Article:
How to Pronounce Nigiri, Tonkotsu, Karaage, and Many Other Popular Japanese Foods Like a Native (Beatrix Kiddo Level)

Hearing Lt. Aldo Raine (Brad Pitts character) pronounce Gorlami to the “Italian” speaker Hans Landa (Christoph Waltz) in the movie Inglorious Basterds reminds me of hearing all the mispronounced Japanese foods throughout social media, which is only a Google search away.

For the record, Christoph Waltz is not fluent in Italian, but for the role he killed it because he was fluent enough. The languages he is proficient in are English, German, and French.

You typically will not find most people saying na-gear-ree (nigiri), que-suh-dillah (quesadilla), foe (pho), or brew-shet-uh  (bruschetta). Although we Americans have a diverse food culture, which contributes to pronunciation being a challenge, it may also be why most of us still struggle with the former and Japanese foods. 

Gyro (Greek), fillet mignon (French), quesadilla (Spanish), pho (Vietnamese), and tonkotsu (Japanese) are a few words we Americans have to learn to pronounce, to not sound like fill-it mig-non, que-suh-dilla, foe, or tone-cat-sue.

You know, the OG sounding Murica with Orientals and Colored folk, so just give us a minute or a decade or two to figure it out.

So to make it easier on you, I have included common words and a few words that will help when traveling to Japan or eating Japanese food in coastal cities, which are often Japanese-owned and operated businesses (to help you blend in like an octopus in hentai).

Languages can be broken down into three categories: 1. syllable-timed, 2. mora-timed, and 3. stress-timed. Japanese is a mora-timed language.

I already went past my pay grade, but this is a key point to help you with pronunciation (except there is no way I can tell you the difference between morae and syllable timed).

My Latino homies typically always get Japanese words right (vs. my gringo homies) like with the pronunciation of sayonara because it is not too far off from de nada (sigh-yo-na-rah) and with Portuguese abrigado and arigato are not stretch from one another although I am obviously no linguist because English, Spanish, and Portuguese are all stress-timed languages, not mora-timed.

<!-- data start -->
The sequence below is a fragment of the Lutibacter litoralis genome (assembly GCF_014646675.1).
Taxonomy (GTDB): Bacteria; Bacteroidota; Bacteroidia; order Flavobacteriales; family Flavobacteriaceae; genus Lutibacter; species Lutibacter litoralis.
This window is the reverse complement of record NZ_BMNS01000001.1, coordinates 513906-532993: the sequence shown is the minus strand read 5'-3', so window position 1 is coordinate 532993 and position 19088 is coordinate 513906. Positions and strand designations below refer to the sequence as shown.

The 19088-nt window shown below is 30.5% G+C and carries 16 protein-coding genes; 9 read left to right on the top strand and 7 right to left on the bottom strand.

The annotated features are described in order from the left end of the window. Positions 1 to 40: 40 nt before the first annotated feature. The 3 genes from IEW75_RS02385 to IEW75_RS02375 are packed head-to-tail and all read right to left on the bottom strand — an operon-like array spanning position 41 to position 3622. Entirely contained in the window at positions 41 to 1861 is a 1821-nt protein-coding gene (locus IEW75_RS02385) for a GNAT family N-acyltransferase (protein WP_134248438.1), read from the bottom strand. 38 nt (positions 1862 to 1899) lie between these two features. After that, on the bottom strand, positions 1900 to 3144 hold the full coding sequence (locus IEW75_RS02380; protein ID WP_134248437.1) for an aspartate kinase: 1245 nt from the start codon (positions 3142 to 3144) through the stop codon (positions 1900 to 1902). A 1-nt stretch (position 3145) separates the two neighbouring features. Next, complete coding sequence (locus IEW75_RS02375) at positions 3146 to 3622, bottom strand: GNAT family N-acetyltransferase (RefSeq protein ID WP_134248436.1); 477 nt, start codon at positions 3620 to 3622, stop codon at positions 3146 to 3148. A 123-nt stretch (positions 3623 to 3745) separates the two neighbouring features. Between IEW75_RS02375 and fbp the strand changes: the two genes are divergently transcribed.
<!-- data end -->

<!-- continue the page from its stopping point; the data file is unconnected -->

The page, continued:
Photo Description: a picture from the movie Inglorious Basterds with Brad Pitt playing an American trying to speak Italian.
A pronunciation as Italian as Pizza Hut and Starbucks (ventee and grandee). Screenshot used under fair use.

This is the Easiest Technique to Pronounce Japanese Food Words

With the popularity of Japanese food, I hope people spend the time to try and pronounce things correctly, although you do not have to take it to the level of rolling your “r’s” like a reporter pronouncing “burrito.”

Morae or mora-timed language means it is “a basic timing unit in the phonology of some spoken languages, equal to or shorter than a syllable.”

Via (yes, I have donated to Wikipedia, and I suggest you do the same)

Like everything I do, I break things down into simple and easy ways that I can understand because I am a simpleton. With Japanese word pronunciation, my simple ways will help you break down words like gochisousamadeshita (go-chi-sou-sa-ma-desh’ta) by syllables or by kana (phonological units).

From Kana to Romaji

Just bust out your secret decoder below

two-2 icon

Two Examples

How to Pronounce Mirin

Mi-ri-n, sounds more like “me-r’een” vs. “mear-in.”

How to Pronounce Nigiri

Ni-gi-ri, sounds more like “nee-gah-ree” vs. “naaaaahh-gear-reee.”

Hiragana Characters

Photo Description: a hiragana chart with the various kana. If you want to lean how to pronounce nirigi, tonkotsu, mirin, or karaage. This chart is like a secret decoder which will break Japanese words down into kana or syllables.
You do not have to go out and learn hiragana or katakana, but it helps a lot vs. relying on romaji.